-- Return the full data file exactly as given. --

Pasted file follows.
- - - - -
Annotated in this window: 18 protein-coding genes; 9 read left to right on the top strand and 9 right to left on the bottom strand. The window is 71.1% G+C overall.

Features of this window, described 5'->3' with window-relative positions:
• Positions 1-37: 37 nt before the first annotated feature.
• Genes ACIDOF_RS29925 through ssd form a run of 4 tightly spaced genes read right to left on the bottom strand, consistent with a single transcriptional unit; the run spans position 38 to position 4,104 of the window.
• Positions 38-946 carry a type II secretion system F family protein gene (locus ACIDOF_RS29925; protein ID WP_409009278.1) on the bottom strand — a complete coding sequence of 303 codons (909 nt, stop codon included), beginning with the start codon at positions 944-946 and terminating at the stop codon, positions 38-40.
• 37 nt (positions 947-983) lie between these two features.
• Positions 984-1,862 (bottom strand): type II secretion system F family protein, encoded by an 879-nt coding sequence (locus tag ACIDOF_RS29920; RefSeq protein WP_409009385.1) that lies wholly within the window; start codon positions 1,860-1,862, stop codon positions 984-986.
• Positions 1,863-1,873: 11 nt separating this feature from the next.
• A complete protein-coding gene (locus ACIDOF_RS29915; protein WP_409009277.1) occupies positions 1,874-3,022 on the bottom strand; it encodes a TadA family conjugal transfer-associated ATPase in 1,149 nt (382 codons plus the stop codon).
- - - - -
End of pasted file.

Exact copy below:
Annotated in this window: 18 protein-coding genes; 9 read left to right on the top strand and 9 right to left on the bottom strand. The window is 71.1% G+C overall.

Features of this window, described 5'->3' with window-relative positions:
• Positions 1-37: 37 nt before the first annotated feature.
• Genes ACIDOF_RS29925 through ssd form a run of 4 tightly spaced genes read right to left on the bottom strand, consistent with a single transcriptional unit; the run spans position 38 to position 4,104 of the window.
• Positions 38-946 carry a type II secretion system F family protein gene (locus ACIDOF_RS29925; protein ID WP_409009278.1) on the bottom strand — a complete coding sequence of 303 codons (909 nt, stop codon included), beginning with the start codon at positions 944-946 and terminating at the stop codon, positions 38-40.
• 37 nt (positions 947-983) lie between these two features.
• Positions 984-1,862 (bottom strand): type II secretion system F family protein, encoded by an 879-nt coding sequence (locus tag ACIDOF_RS29920; RefSeq protein WP_409009385.1) that lies wholly within the window; start codon positions 1,860-1,862, stop codon positions 984-986.
• Positions 1,863-1,873: 11 nt separating this feature from the next.
• A complete protein-coding gene (locus ACIDOF_RS29915; protein WP_409009277.1) occupies positions 1,874-3,022 on the bottom strand; it encodes a TadA family conjugal transfer-associated ATPase in 1,149 nt (382 codons plus the stop codon).